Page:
Most of Russia’s efforts in Africa have focused on security and defensive alliances, supplying weapons to buyers with no strings attached and presenting itself as a bulwark against armed insurgents

Another indication of South Africa’s true position beyond its abstention is that the Ukrainian ambassador to Pretoria failed to secure a meeting with South Africa’s foreign ministry officials in the days leading to the invasion. This was despite South Africa being the only sub-Saharan African country to maintain a resident ambassador in Kyiev.

South Africa’s preference for non-alignment

South Africa’s abstention appears at odds with its official position on other interventions. It is a vocal critic of the Israeli occupation of Palestine – often noting that power imbalance – and it opposed the NATO intervention in Libya. As a nation whose troops are ever rarely deployed to other sovereign nations outside of multi-party delegations, South Africa’s rather convoluted position on Ukraine is intriguing.

Two factors may explain what South Africa is trying to achieve. As a member of the BRICS alliance, South Africa – and the other members – see themselves as the world’s rising powers providing an alternative to the traditional dominant powers and, of the five BRICS members, only Brazil voted in favour of the UN resolution.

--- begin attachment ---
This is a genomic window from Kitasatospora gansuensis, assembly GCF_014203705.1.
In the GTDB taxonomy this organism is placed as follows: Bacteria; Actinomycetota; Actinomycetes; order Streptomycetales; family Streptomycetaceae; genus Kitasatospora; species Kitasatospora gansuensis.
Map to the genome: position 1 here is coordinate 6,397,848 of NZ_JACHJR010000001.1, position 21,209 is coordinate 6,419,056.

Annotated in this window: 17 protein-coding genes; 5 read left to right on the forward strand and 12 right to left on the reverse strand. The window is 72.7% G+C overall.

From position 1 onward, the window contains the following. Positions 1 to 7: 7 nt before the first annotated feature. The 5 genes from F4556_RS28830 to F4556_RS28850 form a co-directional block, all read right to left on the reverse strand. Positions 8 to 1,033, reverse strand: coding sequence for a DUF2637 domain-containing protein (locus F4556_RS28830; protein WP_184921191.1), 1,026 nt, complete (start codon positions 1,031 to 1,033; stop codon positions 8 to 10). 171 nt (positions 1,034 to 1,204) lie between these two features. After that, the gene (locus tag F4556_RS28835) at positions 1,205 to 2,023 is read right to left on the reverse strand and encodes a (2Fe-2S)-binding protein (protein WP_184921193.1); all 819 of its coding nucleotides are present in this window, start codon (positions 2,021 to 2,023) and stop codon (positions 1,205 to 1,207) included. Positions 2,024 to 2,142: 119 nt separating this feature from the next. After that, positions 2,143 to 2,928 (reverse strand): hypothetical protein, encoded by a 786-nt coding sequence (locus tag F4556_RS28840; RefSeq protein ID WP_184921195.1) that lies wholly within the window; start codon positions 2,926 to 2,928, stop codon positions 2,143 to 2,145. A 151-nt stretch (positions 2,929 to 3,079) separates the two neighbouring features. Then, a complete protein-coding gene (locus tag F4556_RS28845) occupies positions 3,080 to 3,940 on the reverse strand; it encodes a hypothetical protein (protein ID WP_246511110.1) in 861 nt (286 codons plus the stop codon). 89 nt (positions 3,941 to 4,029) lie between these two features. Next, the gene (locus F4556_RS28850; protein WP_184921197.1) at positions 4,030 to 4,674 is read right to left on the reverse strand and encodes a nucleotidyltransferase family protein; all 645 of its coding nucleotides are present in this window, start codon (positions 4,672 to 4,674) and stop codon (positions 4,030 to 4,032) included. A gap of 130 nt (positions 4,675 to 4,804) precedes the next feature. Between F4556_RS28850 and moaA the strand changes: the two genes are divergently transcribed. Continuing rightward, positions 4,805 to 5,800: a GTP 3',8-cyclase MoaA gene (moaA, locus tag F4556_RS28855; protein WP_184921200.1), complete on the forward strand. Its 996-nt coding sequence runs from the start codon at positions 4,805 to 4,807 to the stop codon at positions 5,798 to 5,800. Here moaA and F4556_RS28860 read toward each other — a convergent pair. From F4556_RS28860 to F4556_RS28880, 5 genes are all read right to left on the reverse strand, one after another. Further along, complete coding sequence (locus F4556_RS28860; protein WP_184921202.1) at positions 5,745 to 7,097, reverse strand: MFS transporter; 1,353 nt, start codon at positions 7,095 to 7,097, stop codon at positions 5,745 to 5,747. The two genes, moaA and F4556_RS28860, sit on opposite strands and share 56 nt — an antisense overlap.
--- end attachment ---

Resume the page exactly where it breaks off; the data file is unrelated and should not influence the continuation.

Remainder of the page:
UN vote on Russia invasion shows a changing Africa 2nd part

South Africa also has positive memories of warm relations forged during the Soviet era used its own fight against apartheid. Jacob Zuma’s presidency from 2009 to 2018 was the pinnacle of the relationship when interpersonal ties in both governments formed a strong basis for cooperation. Although Zuma’s exit has cooled those relations and improperly awarded contracts have been rescinded, South Africa still sees itself as a partner Russia can work with.

By choosing to remain neutral, South Africa is allowing memories of the ‘good old days’ to trump its support for human rights and the primacy of self-determination – values which it so often trumpets. And as the UN vote shows, it could find itself increasingly out of step with a continent clearly becoming less comfortable with full-scale multi-pronged assaults on an entire nation.